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God, I'm Worn Out

Lysa

"When I am overwhelmed, you alone know the way I should turn." Psalm 142:3 (NLT)

Have you ever had one of those late night come-to-Jesus moments where the weight of regret lays heavy across your chest?

For me, it usually happens because in the hectic pace of the day, I blew up at one of my kids, I brushed past a moment of connection with someone God put in my path, or I rushed through all the moments without stopping to enjoy any of them.

I've discovered a great source of stress, distraction and exhaustion in my life. I say yes to too many things. I take on too many good things, which causes me to miss my best things. It's so hard to say no and let go of opportunities that come my way. But if I don't learn the gift of release, I'll wrestle with a lack of peace.

I saw this visibly a few years ago when I traveled to visit a friend. As soon as she picked me up from the airport and we started driving, I saw the fallout from the storm she'd tried to describe. A massive 20-inch snow in the middle of fall.

But it wasn't the amount of snow still on the ground, or the snowmen proudly standing that grabbed my attention.

It was the broken trees. The branches were piled everywhere.

House after house. All down the street. Disastrous piles of limbs — big piles of trees — all still clinging to the leaves that hadn't dropped yet. And because the leaves hadn't dropped, the trees broke.

That's what happens when a snow comes early. The trees weren't designed to face snow before releasing their leaves. They weren't made to carry more than they should. And neither are we.

I know the weight of carrying more than I should. And usually it's because I've refused to release something before taking on something else. If I want to choose a Best Yes, it's crucial I make room for it first.

Otherwise, a Best Yes can quickly become a stressed yes. And a stressed yes is like snow on a tree that refuses to release its leaves. It causes cracks and breaks at our core.

If we refuse to release before we add, we will get overloaded.

We see how refusing to release gets people in trouble all throughout the stories in Scripture.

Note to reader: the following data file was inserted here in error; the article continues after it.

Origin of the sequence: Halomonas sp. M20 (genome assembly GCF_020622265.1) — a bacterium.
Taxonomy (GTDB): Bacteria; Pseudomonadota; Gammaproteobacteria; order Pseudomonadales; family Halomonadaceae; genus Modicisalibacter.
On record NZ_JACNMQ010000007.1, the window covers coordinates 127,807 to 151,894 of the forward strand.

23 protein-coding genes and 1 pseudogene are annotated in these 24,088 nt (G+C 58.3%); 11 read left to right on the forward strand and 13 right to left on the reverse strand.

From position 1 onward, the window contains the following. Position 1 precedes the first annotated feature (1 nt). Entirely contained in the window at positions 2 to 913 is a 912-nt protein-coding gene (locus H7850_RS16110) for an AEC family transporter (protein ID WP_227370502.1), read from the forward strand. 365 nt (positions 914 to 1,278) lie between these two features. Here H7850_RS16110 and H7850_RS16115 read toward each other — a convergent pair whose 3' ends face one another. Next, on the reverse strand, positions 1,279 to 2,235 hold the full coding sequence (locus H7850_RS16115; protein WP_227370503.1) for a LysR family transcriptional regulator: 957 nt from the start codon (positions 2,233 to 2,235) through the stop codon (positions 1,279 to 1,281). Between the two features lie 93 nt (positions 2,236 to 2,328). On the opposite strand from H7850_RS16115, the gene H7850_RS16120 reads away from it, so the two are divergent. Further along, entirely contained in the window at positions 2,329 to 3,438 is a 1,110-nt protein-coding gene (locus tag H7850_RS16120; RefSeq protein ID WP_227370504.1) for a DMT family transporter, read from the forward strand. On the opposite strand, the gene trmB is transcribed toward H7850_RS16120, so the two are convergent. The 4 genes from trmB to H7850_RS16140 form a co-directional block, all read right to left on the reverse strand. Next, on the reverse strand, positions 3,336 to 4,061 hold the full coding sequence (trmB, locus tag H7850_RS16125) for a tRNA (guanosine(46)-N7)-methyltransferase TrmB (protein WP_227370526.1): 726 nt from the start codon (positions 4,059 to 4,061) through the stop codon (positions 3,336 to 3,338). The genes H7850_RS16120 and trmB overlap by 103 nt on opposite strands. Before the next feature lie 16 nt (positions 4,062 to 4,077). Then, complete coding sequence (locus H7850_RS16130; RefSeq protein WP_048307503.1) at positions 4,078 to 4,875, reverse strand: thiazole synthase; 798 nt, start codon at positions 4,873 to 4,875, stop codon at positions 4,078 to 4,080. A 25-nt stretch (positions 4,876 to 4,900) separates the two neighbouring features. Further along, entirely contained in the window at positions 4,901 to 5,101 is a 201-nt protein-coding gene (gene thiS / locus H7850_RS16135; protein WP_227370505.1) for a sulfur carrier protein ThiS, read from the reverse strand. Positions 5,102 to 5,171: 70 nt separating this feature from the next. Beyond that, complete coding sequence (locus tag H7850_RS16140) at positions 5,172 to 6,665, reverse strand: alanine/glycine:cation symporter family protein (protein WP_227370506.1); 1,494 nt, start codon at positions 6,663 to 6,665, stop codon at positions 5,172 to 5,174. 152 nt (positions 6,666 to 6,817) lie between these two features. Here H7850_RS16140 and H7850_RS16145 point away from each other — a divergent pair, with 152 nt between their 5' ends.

Eve refused to release the forbidden fruit. And because she became hyperfocused on that one thing, she missed out on the best things in paradise.

Esau refused to release his urgent need for some stew. And because he became hyperfocused on eating that soup, he missed out on his birthright.

Moses refused to release his fear that just speaking to the rock as God commanded wouldn't actually bring forth water. And because he struck the rock twice, he missed out on entering the Promised Land.

Each of these people paid a high price for their refusals to release — to let go of their ways so they could walk in the amazing way of God.

It wasn't God's desire for any of these people to suffer the consequences they did. Each of us has a free will, which means we have the freedom to make choices.

God tells us the right way to go, but we have to make the choice to do so. Choices and consequences come in package deals. When we make a choice, we ignite the consequences that can come along with it.

It was true for Eve, Esau and Moses. And it's true for you and me. Refusing to release often means refusing to have peace. I trade my peace for a weight of regret.

Release is a gift to a woman weighed down, grasping her leaves in the midst of a snowstorm, so desperate for help. She can feel the twinges and hear the creaking sounds of a splitting break about to happen.

She knows she can't take much more. She remembers Psalm 142:3, "When I am overwhelmed, you alone know the way I should turn." Tears well up in her upturned, pleading eyes. "God help me. It's all too much. I'm tired and frustrated and so very worn out."

The wind whips past her, trailing a whispered, "R-e-l-e-a-s-e." She must listen or she will break. Her tree needs to be stripped and prepared for winter. But she can't embrace winter until she lets go of fall. Like a tree, a woman can't carry the weight of two seasons simultaneously. In the violent struggle of trying, she'll miss every bit of joy each season promises to bring.

I think sometimes I'm resistant to release because I fear missing out. But, in an effort to hold on to too much, I wind up stressed, exhausted and at my breaking point.

Release brings with it the gift of peace. There are some opportunities I need to decline today. There are some things I need to say no to in this current season. There are good things I need to let go of so I can make room for the best things. Then and only then can my beautiful, bare winter branch receive its snow. When we release in peace, we signal we're now ready to receive.

Receive what's next. Receive what's best. Receive what's meant for this season, right now.

I don't know what you have to release right now. But I suspect you know. Just like I do in a few areas of my life.

So let's release. With release comes more peace. I see that now. I believe that now. And soon, I pray you will too.

Dear Lord, only You can help me with this release. My heart seeks to obey You. In Jesus' Name, Amen.

TRUTH FOR TODAY:
Isaiah 26:3, "You will keep in perfect peace those whose minds are steadfast, because they trust in you." (NIV)

REFLECT AND RESPOND:
What do you feel like you need to release? Offer this thing up to the Lord in prayer and ask for wisdom, discernment, and direction.

© 2014 by Lysa TerKeurst. All rights reserved.

Proverbs 31 Ministries
630 Team Rd., Suite 100
Matthews, NC 28105
www.Proverbs31.org

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